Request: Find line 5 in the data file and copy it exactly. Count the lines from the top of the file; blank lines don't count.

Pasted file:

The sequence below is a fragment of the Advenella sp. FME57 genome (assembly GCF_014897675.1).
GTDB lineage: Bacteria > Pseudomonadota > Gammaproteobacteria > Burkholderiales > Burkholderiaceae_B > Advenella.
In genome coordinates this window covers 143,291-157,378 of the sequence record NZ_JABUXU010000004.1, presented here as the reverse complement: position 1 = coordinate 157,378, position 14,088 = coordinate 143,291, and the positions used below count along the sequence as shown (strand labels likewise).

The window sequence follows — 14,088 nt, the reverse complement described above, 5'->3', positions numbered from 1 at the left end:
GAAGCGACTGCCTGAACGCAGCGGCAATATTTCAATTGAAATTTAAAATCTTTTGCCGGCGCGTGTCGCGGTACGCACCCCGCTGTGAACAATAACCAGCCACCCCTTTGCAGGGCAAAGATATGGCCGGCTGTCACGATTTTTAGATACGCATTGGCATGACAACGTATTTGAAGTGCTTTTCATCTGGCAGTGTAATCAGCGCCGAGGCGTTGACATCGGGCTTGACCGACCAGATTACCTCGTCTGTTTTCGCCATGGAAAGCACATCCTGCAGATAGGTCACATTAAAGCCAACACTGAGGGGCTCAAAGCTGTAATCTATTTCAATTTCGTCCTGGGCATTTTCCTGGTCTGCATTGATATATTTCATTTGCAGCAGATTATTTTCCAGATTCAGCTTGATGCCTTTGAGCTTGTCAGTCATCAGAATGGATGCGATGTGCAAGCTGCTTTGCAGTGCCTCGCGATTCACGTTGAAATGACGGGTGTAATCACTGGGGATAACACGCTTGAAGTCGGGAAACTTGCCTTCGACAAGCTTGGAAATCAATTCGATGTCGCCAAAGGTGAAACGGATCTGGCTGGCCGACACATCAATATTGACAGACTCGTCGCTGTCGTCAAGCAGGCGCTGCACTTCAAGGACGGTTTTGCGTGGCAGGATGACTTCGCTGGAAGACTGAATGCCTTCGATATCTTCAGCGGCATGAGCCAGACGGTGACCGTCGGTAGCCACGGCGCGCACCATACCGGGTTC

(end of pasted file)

GAAGCGACTGCCTGAACGCAGCGGCAATATTTCAATTGAAATTTAAAATCTTTTGCCGGCGCGTGTCGCGGTACGCACCCCGCTGTGAACAATAACCAGCCACCCCTTTGCAGGGCAAAGATATGGCCGGCTGTCACGATTTTTAGATACGCATTGGCATGACAACGTATTTGAAGTGCTTTTCATCTGGCAGTGTAATCAGCGCCGAGGCGTTGACATCGGGCTTGACCGACCAGATTACCTCGTCTGTTTTCGCCATGGAAAGCACATCCTGCAGATAGGTCACATTAAAGCCAACACTGAGGGGCTCAAAGCTGTAATCTATTTCAATTTCGTCCTGGGCATTTTCCTGGTCTGCATTGATATATTTCATTTGCAGCAGATTATTTTCCAGATTCAGCTTGATGCCTTTGAGCTTGTCAGTCATCAGAATGGATGCGATGTGCAAGCTGCTTTGCAGTGCCTCGCGATTCACGTTGAAATGACGGGTGTAATCACTGGGGATAACACGCTTGAAGTCGGGAAACTTGCCTTCGACAAGCTTGGAAATCAATTCGATGTCGCCAAAGGTGAAACGGATCTGGCTGGCCGACACATCAATATTGACAGACTCGTCGCTGTCGTCAAGCAGGCGCTGCACTTCAAGGACGGTTTTGCGTGGCAGGATGACTTCGCTGGAAGACTGAATGCCTTCGATATCTTCAGCGGCATGAGCCAGACGGTGACCGTCGGTAGCCACGGCGCGCACCATACCGGGTTC